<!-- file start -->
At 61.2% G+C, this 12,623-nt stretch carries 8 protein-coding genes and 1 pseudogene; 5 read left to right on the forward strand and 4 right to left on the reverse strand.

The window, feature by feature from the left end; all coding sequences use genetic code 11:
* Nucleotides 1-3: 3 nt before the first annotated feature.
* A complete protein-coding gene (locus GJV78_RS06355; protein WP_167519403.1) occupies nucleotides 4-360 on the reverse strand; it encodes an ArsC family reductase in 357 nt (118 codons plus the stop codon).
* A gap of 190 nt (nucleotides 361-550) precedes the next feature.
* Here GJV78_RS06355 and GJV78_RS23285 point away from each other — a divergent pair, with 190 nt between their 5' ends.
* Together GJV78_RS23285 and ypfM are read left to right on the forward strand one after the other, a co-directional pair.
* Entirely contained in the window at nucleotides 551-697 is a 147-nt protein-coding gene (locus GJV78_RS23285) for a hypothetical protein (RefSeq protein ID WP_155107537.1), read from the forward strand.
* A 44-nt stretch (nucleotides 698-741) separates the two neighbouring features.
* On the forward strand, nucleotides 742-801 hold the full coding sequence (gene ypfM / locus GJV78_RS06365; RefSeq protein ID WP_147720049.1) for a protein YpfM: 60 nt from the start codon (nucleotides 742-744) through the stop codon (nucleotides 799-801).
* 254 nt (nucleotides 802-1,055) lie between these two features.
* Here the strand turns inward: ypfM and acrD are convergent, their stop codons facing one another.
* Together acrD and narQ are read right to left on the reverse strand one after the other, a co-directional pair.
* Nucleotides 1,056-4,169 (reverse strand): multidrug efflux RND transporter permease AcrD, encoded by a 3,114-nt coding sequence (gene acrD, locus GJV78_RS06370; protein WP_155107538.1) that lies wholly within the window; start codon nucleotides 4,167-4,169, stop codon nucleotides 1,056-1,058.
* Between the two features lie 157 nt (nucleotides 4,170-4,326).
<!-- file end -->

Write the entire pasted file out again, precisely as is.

At 61.2% G+C, this 12,623-nt stretch carries 8 protein-coding genes and 1 pseudogene; 5 read left to right on the forward strand and 4 right to left on the reverse strand.

The window, feature by feature from the left end; all coding sequences use genetic code 11:
* Nucleotides 1-3: 3 nt before the first annotated feature.
* A complete protein-coding gene (locus GJV78_RS06355; protein WP_167519403.1) occupies nucleotides 4-360 on the reverse strand; it encodes an ArsC family reductase in 357 nt (118 codons plus the stop codon).
* A gap of 190 nt (nucleotides 361-550) precedes the next feature.
* Here GJV78_RS06355 and GJV78_RS23285 point away from each other — a divergent pair, with 190 nt between their 5' ends.
* Together GJV78_RS23285 and ypfM are read left to right on the forward strand one after the other, a co-directional pair.
* Entirely contained in the window at nucleotides 551-697 is a 147-nt protein-coding gene (locus GJV78_RS23285) for a hypothetical protein (RefSeq protein ID WP_155107537.1), read from the forward strand.
* A 44-nt stretch (nucleotides 698-741) separates the two neighbouring features.
* On the forward strand, nucleotides 742-801 hold the full coding sequence (gene ypfM / locus GJV78_RS06365; RefSeq protein ID WP_147720049.1) for a protein YpfM: 60 nt from the start codon (nucleotides 742-744) through the stop codon (nucleotides 799-801).
* 254 nt (nucleotides 802-1,055) lie between these two features.
* Here the strand turns inward: ypfM and acrD are convergent, their stop codons facing one another.
* Together acrD and narQ are read right to left on the reverse strand one after the other, a co-directional pair.
* Nucleotides 1,056-4,169 (reverse strand): multidrug efflux RND transporter permease AcrD, encoded by a 3,114-nt coding sequence (gene acrD, locus GJV78_RS06370; protein WP_155107538.1) that lies wholly within the window; start codon nucleotides 4,167-4,169, stop codon nucleotides 1,056-1,058.
* Between the two features lie 157 nt (nucleotides 4,170-4,326).